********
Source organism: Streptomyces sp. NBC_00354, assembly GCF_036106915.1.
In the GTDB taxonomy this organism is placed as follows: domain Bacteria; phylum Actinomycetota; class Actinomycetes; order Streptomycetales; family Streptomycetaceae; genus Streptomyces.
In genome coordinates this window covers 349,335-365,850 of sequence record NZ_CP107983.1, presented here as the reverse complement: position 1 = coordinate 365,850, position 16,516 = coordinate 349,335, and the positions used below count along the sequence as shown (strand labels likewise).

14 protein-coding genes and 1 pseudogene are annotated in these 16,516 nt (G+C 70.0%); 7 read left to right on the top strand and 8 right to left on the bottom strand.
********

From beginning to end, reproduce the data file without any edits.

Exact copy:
Source organism: Streptomyces sp. NBC_00354, assembly GCF_036106915.1.
In the GTDB taxonomy this organism is placed as follows: domain Bacteria; phylum Actinomycetota; class Actinomycetes; order Streptomycetales; family Streptomycetaceae; genus Streptomyces.
In genome coordinates this window covers 349,335-365,850 of sequence record NZ_CP107983.1, presented here as the reverse complement: position 1 = coordinate 365,850, position 16,516 = coordinate 349,335, and the positions used below count along the sequence as shown (strand labels likewise).

14 protein-coding genes and 1 pseudogene are annotated in these 16,516 nt (G+C 70.0%); 7 read left to right on the top strand and 8 right to left on the bottom strand.